The UK provided more than 122,000 coronavirus tests on the last day of April, passing the government’s target, Health Secretary Matt Hancock said.
Mr Hancock said the target of 100,000 tests per day was an “audacious goal”, but testing was necessary “for getting Britain back on her feet”.
The figure includes home test kits counted when they were dispatched, which may not yet have been processed.
Mr Hancock set the goal on 2 April, when the UK was on 10,000 tests a day.
Some 27,510 people have now died in UK hospitals, care homes and the wider community after testing positive for coronavirus.
Of the 122,347 tests provided in the 24 hours up to Friday morning, the number of people tested was fewer – at just over 70,000. This could be down to some people having to be tested more than once.
The total figure includes 27,497 testing kits which were delivered to people’s homes – but these may not have been actually completed or returned to a lab.
A further 12,872 tests were sent out to so-called “satellite centres” such as hospitals and NHS sites.
Labour’s shadow health secretary Jonathan Ashworth suggested the government had been misleading by counting tests that had been mailed out to people, rather than completed and sent back.
“Tonight’s headline figure shouldn’t count tests that hadn’t been used, or indeed, might never be used as a completed test,” he said.
At the daily Downing Street briefing, Prof John Newton – a scientist advising the government on testing – said any tests that are done “within the control of the programme, which is the great majority, are counted when the tests are undertaken in our laboratories”.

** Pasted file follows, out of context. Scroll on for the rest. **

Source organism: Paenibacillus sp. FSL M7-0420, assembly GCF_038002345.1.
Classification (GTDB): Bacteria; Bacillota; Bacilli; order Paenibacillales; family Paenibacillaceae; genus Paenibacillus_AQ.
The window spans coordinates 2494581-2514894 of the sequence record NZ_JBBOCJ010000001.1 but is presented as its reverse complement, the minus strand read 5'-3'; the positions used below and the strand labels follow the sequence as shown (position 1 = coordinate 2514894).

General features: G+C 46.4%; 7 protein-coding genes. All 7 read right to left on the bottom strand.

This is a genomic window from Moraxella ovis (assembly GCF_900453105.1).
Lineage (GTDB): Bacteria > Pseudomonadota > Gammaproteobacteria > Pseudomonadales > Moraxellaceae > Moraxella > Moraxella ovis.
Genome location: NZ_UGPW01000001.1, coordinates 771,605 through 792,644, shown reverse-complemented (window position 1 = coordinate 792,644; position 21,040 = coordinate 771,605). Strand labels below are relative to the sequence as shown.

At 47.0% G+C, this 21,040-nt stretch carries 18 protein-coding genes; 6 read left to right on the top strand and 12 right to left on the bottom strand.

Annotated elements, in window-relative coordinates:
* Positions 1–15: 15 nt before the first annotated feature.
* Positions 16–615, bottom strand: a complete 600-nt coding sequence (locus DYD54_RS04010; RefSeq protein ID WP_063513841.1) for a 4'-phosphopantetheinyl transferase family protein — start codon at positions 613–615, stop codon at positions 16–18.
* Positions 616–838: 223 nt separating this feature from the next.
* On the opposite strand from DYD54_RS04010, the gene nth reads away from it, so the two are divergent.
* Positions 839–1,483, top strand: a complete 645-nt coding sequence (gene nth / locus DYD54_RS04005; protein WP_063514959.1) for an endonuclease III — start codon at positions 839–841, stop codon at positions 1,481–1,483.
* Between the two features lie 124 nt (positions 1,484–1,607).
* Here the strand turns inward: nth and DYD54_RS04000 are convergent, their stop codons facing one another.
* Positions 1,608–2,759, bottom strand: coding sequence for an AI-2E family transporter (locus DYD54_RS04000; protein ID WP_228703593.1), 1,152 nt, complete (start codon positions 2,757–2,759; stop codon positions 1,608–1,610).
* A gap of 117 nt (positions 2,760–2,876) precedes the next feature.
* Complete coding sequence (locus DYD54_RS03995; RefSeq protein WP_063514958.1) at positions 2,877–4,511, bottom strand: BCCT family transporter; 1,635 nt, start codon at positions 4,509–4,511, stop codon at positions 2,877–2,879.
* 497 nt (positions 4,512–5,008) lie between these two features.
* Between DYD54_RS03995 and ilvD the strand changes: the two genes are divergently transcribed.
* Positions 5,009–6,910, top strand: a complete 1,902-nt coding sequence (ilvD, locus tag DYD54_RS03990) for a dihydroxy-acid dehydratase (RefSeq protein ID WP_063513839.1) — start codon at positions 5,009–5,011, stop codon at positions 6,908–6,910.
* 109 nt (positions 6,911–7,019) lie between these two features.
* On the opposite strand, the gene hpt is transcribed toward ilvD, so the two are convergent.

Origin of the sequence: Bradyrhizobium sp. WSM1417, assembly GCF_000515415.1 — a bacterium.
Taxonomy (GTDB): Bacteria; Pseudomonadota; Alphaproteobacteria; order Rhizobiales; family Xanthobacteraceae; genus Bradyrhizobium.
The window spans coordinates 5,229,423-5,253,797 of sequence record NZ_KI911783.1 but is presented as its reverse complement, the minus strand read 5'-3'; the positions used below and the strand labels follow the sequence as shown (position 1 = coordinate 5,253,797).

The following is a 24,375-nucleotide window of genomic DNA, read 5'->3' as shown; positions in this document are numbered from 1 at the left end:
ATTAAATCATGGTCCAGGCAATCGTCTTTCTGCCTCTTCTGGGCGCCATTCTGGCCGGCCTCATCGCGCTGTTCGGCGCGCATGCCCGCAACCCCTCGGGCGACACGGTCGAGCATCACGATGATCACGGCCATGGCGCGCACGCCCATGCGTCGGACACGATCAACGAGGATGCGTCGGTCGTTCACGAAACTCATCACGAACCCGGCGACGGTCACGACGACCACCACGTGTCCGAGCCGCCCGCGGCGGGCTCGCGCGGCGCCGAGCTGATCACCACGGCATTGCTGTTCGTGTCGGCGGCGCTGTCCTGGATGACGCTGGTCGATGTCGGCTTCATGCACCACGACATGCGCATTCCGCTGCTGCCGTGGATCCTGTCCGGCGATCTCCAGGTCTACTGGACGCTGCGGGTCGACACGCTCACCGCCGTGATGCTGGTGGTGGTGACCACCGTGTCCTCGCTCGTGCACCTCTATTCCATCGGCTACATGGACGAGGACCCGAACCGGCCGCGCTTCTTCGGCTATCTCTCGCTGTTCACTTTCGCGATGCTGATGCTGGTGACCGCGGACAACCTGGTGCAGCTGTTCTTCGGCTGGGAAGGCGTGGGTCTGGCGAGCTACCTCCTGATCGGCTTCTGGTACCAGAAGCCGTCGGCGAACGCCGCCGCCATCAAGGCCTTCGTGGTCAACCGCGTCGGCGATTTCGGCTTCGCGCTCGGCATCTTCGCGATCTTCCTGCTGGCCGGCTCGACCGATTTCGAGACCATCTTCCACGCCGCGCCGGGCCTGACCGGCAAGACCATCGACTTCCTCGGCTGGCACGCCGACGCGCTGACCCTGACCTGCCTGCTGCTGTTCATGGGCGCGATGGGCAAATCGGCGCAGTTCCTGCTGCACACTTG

But he said any test that goes “outside the control of the programme” are counted when they leave the programme.
“So that’s the tests that are mailed out to people at home and the test that’s gone out on the satellite.”
He added: “That’s the way they are counted, have always been counted, and the way we were advised to count them by officials.”
The headline figures certainly look impressive – 122,000 tests in a day. Just a week ago around 25,000 were being recorded and a month ago it stood at 10,000.
It is testament to the hard work that has been done behind the scenes by a partnership of government, scientists and the private sector – with a helping hand from the military.
But has the government been a little creative with its counting? It has included home-testing kits sent out to individuals as well as the satellite kits – these are batches of tests sent out to care homes and other settings where there are lots of people who need testing.
Some, no doubt, will never be returned.
A week ago these made little difference to the figures – only a few thousand a day were being sent out. But now they account for around a third of the tests.
In his opening remarks, the health secretary suggested the government’s 100,000 target had had a “galvanising effect”.
He said the testing capacity built since then would “help every single person in this country”, and would “help us to unlock the lockdown”.
Mr Hancock said the government’s “next mission” was the roll-out of its test, track and trace operation.
“By mid-May, we will have an initial 18,000 contact tracers in place,” he said.
“That work is under way as we speak and if it needs to be bigger, we will scale it as required.
“The combination of contact tracers and new technology, through our new Covid-19 NHS app, will help tell us where the virus is spreading and help everyone to control new infections.”
Mr Hancock added that the next phase would allow the government “to reassert, as much as is safely possible, the liberty of us all”.
How testing was expanded
The Department of Health established a testing network, including three “mega labs” to test samples, almost 50 drive-through centres, a home-testing service and mobile testing units, as part of the drive to achieve the government’s target.
Meanwhile, Mr Hancock also expanded the list of people eligible for testing throughout the month.
At first, across the UK, the focus was on testing the sickest patients in hospitals, followed by health, care and emergency services staff.
As of last week, other essential workers and their families in England became eligible for testing, if they showed symptoms.
Testing was further expanded earlier this week to millions more people, with symptoms including over-65s, those who have to leave home to work, and people living with someone in these groups.